The Department of National Defense hopes to start the procurement of modern armaments for the Armed of the Philippines in July, with a proposed P75 billion budget, its consultant, former AFP chief General Victor Ibrado, said.
Ibrado, a Negrense, who is on the DND ad hoc committee for the purchase of AFP modern equipment, yesterday said that they hope to be able to do it as processing now last only about six monthscompared to before, when it took two years for just one project.
He said there are 138 projects lined up under the AFP Modernization program that include the purchase of aircrafts for the Philippine Air Force, vessels for the Navy and modern armaments for the Army.
The proposed P75 billion budget will cover 39 projects, intended to boost the AFP capabilities. Among the defense items to be acquired in the next five years are communications equipment, lead-in fighter trainer jets, closed air support aircraft, long-range patrol aircraft, radar systems and engineering equipment.
“I think that is a very good improvement in the process of procuring AFP equipment,” Ibrado, in an interview at the Provincial Capitol in Bacolod City, said.
The Senate yesterday approved on third and final reading the AFP Modernization Act, after senators noted that the program fell short of its targets.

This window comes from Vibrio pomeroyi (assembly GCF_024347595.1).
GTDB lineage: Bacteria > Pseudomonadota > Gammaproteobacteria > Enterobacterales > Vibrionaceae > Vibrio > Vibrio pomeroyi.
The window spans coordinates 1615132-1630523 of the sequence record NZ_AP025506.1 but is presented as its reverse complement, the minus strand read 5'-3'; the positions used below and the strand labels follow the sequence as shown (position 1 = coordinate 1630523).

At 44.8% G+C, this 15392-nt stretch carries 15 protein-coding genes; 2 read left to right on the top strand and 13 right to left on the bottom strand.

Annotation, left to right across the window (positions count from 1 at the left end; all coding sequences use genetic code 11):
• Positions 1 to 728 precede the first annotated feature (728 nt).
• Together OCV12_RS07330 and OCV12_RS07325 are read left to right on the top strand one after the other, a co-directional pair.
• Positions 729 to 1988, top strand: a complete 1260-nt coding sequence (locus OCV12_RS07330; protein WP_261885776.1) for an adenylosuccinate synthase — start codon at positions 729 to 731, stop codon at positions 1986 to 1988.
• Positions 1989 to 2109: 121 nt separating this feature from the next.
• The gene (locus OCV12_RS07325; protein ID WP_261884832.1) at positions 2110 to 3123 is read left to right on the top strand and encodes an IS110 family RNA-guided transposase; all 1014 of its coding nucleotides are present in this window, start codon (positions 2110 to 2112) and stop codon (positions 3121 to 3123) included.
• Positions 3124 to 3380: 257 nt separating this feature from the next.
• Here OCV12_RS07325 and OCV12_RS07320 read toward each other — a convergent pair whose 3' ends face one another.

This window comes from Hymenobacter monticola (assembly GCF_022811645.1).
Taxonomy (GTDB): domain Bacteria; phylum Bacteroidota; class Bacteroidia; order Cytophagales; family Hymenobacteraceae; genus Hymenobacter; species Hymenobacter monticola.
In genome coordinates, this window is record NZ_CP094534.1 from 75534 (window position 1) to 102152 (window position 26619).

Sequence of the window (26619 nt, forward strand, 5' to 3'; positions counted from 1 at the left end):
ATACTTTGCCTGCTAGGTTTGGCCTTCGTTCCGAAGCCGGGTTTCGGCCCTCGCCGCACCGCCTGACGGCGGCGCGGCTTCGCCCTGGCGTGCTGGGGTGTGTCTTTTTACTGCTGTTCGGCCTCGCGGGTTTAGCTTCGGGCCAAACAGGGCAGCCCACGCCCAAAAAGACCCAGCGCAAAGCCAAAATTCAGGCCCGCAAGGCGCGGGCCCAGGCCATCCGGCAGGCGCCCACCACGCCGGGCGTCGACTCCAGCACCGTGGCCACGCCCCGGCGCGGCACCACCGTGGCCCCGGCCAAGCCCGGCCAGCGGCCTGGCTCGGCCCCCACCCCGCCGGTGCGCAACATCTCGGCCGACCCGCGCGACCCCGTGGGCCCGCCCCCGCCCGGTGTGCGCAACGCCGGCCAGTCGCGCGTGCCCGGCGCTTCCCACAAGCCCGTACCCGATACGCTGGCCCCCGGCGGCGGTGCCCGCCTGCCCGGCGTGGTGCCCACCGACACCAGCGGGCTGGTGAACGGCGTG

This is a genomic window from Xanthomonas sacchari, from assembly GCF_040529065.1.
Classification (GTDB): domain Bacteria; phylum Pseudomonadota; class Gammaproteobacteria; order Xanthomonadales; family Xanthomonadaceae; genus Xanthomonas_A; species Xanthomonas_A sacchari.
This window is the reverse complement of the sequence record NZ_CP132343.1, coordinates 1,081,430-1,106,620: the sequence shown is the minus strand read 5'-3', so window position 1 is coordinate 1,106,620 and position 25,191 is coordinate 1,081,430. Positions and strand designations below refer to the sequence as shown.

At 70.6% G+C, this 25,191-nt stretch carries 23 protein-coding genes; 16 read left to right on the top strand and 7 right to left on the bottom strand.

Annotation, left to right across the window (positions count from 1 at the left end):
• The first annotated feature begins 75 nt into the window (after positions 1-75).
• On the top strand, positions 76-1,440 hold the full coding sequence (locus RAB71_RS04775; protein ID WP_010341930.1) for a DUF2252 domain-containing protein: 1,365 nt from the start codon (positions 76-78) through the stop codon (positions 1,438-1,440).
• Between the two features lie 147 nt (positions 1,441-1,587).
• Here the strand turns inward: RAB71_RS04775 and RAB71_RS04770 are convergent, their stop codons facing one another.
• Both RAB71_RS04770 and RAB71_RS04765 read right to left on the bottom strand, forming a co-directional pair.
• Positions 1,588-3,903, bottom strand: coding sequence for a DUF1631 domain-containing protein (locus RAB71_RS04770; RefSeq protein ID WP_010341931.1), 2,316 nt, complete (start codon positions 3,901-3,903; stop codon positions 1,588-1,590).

Senator Panfilo Lacson, chairman of the Senate Committee on National Defense and Security, and principal author of the bill, said the revised AFP Modernization Program, seeksto rectify the flaws and pitfalls of the previous model and incorporate provisions that will ensure a more efficient and cost-effective implementation of the program.
Lacson said the AFP modernization program under Republic Act No. 7898, which ended last year, had failed in many aspects.
“What was envisioned as a modernization program turned out to be only a capability upgrade for the AFP. But even at this level, the program still fell short of its targets,” Lacson said in his sponsorship speech.
Under the proposed measure, Lacson said, a new system will be introduced to cut down the procurement process from 29 stages to two assessment levels in addition to the actual procurement and contracting stages.
He noted that the “redundant and tedious procurement system” was one of the causes of delay in the modernization efforts. At the same time, he added, the measure will also set the policy of the program to avoid shifts in priorities.*GPB